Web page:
Joanna Williams Joanna Williams

Drake, Raleigh and the irony of ‘inclusivity’ drives

Sir Francis Drake (Credit: Getty images)

The past has been cancelled at Exeter School in Devon. The names of Elizabethan naval heroes Sir Walter Raleigh and Sir Francis Drake are being erased from their school buildings. For so long central to Britain’s national story, the pair have now been tried and found wanting. Forget their brave exploits: the head teacher Louise Simpson has decreed that neither Raleigh nor Drake ‘represent the values and inclusive nature’ of the school. Deemed inappropriate for today’s children, their names must be scrubbed out, their legacy forgotten.

A by-now familiar irony of ‘inclusivity drives’, such as the one being undertaken by Exeter School, is that they almost always involve exclusion. Drake and Raleigh, Simpson explains, have ‘less than positive connotations’ in modern times. In other words, Elizabethan sea dogs do not stand up to woke scrutiny. They are tainted by association with a less than perfect past and must be expelled.

Removing Raleigh and Drake’s names from buildings tells us far more about today than it does about the past

The children of Exeter School will be spared exciting tales of British victory over the Spanish Armada and the circumnavigation of the globe for fear they might accidentally imbibe some of those ‘less than positive connotations’. This is a grim view of the past. Raleigh’s ventures contributed to the colonisation of North America and Drake helped captain trading vessels carrying slaves across the Atlantic but neither was primarily involved in the slave trade. These dark allusions to slavery and imperialism brand Drake and Raleigh with the very modern stamp of ‘racist’. At a stroke, their remarkable achievements and contributions to British naval history have been deleted. Exeter’s head teacher hardly thinks highly not just of the past but of her own pupils if she deems them too stupid to comprehend the nuance of historical context.

This is not the first time that Drake in particular has been targeted by the history-erasers. A petition was launched in 2020 calling for the removal of a statue of Drake in Plymouth. Signatories incorrectly claimed he was a ‘pioneer’ of the slave trade. And just last year the Sir Francis Drake primary school in south London was renamed Twin Oaks following a vote by parents and teachers. Tellingly, the BBC’s online coverage of the school renaming had to be amended. The broadcaster’s initial report ‘suggested Sir Francis Drake was predominantly known for his links to the slave trade’.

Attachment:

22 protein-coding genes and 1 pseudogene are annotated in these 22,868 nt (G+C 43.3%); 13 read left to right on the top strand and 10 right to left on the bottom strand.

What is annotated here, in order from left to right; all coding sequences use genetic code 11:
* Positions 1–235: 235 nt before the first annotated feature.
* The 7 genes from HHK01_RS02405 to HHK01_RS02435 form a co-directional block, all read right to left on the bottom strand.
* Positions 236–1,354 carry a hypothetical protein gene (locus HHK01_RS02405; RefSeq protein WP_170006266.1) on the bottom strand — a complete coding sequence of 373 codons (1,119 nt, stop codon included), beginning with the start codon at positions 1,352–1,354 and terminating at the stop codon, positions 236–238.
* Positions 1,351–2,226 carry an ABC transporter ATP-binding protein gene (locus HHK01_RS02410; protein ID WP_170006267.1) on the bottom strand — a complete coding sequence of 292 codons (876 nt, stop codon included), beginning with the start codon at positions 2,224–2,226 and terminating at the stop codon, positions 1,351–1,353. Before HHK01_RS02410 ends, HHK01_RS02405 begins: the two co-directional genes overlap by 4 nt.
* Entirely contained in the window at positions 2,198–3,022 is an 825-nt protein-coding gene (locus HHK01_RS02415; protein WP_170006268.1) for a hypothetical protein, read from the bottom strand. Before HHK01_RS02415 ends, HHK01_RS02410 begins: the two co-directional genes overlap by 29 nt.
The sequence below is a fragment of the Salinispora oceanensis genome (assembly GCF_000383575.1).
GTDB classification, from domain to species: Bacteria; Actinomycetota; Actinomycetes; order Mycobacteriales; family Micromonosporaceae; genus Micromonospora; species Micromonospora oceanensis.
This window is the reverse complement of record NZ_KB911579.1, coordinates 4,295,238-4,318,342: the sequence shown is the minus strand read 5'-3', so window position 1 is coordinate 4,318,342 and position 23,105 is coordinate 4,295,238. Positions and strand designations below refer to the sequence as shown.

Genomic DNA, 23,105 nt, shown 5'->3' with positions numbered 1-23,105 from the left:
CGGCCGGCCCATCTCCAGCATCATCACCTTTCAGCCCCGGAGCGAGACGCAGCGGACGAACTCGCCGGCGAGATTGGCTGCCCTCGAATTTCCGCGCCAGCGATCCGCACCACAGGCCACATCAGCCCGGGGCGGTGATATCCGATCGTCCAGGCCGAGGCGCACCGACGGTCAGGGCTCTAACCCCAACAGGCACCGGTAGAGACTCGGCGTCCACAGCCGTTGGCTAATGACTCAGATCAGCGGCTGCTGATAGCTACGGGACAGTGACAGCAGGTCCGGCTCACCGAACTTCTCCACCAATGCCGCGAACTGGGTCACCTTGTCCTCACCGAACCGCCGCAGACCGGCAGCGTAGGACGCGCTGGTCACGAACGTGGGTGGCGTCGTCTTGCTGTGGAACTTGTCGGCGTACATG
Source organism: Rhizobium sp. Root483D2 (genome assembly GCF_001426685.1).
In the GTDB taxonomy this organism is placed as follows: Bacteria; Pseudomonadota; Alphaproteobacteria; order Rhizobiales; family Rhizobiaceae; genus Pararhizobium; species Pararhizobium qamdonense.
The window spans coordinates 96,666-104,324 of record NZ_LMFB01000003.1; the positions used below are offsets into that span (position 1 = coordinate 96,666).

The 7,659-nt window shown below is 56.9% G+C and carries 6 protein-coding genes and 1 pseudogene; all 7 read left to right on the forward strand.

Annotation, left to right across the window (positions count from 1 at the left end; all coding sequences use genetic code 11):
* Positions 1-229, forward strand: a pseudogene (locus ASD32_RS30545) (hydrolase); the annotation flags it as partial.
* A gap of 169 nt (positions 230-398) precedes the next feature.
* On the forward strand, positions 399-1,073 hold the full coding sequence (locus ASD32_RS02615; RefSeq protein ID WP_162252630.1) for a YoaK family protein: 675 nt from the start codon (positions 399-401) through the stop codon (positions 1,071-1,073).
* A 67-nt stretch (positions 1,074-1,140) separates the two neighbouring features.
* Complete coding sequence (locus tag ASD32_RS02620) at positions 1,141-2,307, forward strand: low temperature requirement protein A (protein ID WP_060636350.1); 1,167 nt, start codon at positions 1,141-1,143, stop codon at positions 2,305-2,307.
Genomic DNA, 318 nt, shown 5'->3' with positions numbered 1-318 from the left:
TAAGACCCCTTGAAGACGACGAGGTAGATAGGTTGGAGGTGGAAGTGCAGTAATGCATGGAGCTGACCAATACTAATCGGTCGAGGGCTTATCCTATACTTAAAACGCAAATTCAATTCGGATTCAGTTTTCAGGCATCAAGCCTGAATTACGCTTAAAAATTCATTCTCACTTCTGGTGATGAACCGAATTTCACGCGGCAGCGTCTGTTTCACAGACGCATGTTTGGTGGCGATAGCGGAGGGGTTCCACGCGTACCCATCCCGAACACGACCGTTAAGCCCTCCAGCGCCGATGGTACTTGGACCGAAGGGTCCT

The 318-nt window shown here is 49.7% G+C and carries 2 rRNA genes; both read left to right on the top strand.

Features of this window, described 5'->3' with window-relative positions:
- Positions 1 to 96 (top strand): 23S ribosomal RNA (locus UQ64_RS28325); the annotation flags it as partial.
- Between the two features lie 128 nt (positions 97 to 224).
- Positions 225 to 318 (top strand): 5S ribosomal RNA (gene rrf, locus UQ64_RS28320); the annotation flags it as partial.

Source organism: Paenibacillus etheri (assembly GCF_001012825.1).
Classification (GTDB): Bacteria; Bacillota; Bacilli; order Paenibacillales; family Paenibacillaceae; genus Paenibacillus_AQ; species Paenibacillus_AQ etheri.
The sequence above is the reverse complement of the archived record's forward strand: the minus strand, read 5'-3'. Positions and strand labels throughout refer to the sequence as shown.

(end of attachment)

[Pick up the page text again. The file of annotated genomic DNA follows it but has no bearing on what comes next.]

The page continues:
One argument against plaques, statues and buildings named after historical figures is that they do not simply inform but valorize. They help transform men into heroes by literally putting them on a pedestal. But what is wrong with children having heroes? Mythologising of the two began while Drake and Raleigh were still alive. Over the centuries, they have come to represent idealised British values. Whatever the truth about either man, their names came to stand for bravery, daring, courage and determination. Beyond even this, they became powerful national symbols of British identity, recalling an age of heroism and – yes – British military might. It is precisely these values, and the idea of a positive sense of British identity, that are now considered ‘less than positive’.

Bravery, a spirit of adventure, a desire to travel further and faster than any Englishman has ever done before. These ideas have the power to excite, inspire and also, crucially, to unite.

They have been ditched for an identikit set of woke platitudes: justice, equity, diversity, inclusion. These are not values to aspire towards but meaningless soundbites. In place of historical figures, Exeter School will name buildings after local woodlands, castles and topographical features. Woodland is certainly beautiful but it hardly represents the pinnacle of human achievement. It is to be admired, not emulated.

In terms of history, the same rejection of nuance in favour of mythologizing is taking place today as in the past. But instead of idealising Drake and Raleigh as representatives of the best of British, they have been transformed into monsters who symbolise all that is shameful about Britain’s past. The hope of the revisionists and the erasers is not so much that erstwhile heroes will be forgotten, but that they will be remembered only for their sins. Rather than offering a new generation inspiration, they serve as a lesson in the dangers of national pride and hubris.

The charges against Drake and Raleigh are historically illiterate. Removing their names from buildings tells us far more about today than it does about the past. It tells us we are a country uneasy with our national history and determined to dislocate future generations from all positive associations not just with the past but with national identity. This is a mistake. Few things are more inclusive than the nation. Citizenship has no regard for race, sex or religion.

If head teachers want to promote inclusivity, then making pupils aware of their nation’s story is a good place to start. Children raised in ignorance of their past, with scant knowledge of only national sins, are not ‘included’ but left rootless and alienated from their country.


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